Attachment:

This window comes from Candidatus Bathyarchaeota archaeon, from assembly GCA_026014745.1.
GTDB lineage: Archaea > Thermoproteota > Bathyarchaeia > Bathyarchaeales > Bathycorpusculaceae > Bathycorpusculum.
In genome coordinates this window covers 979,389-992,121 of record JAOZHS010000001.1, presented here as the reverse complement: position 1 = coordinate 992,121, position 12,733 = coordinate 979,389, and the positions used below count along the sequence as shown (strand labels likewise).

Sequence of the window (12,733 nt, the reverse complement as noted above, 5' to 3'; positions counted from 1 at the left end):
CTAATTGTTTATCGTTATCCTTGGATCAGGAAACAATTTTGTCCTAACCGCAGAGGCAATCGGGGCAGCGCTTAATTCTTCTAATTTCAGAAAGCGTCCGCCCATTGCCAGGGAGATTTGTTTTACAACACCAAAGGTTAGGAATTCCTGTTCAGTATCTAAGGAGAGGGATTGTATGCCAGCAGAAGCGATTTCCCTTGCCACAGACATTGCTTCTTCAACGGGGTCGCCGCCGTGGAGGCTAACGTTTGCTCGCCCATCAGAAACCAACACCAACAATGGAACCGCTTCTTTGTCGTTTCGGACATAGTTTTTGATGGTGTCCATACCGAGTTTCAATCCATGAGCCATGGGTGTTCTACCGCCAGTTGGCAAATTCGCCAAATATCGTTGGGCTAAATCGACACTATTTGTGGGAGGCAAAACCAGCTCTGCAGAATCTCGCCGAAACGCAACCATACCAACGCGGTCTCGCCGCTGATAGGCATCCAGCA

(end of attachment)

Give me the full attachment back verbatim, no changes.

This window comes from Candidatus Bathyarchaeota archaeon, from assembly GCA_026014745.1.
GTDB lineage: Archaea > Thermoproteota > Bathyarchaeia > Bathyarchaeales > Bathycorpusculaceae > Bathycorpusculum.
In genome coordinates this window covers 979,389-992,121 of record JAOZHS010000001.1, presented here as the reverse complement: position 1 = coordinate 992,121, position 12,733 = coordinate 979,389, and the positions used below count along the sequence as shown (strand labels likewise).

Sequence of the window (12,733 nt, the reverse complement as noted above, 5' to 3'; positions counted from 1 at the left end):
CTAATTGTTTATCGTTATCCTTGGATCAGGAAACAATTTTGTCCTAACCGCAGAGGCAATCGGGGCAGCGCTTAATTCTTCTAATTTCAGAAAGCGTCCGCCCATTGCCAGGGAGATTTGTTTTACAACACCAAAGGTTAGGAATTCCTGTTCAGTATCTAAGGAGAGGGATTGTATGCCAGCAGAAGCGATTTCCCTTGCCACAGACATTGCTTCTTCAACGGGGTCGCCGCCGTGGAGGCTAACGTTTGCTCGCCCATCAGAAACCAACACCAACAATGGAACCGCTTCTTTGTCGTTTCGGACATAGTTTTTGATGGTGTCCATACCGAGTTTCAATCCATGAGCCATGGGTGTTCTACCGCCAGTTGGCAAATTCGCCAAATATCGTTGGGCTAAATCGACACTATTTGTGGGAGGCAAAACCAGCTCTGCAGAATCTCGCCGAAACGCAACCATACCAACGCGGTCTCGCCGCTGATAGGCATCCAGCA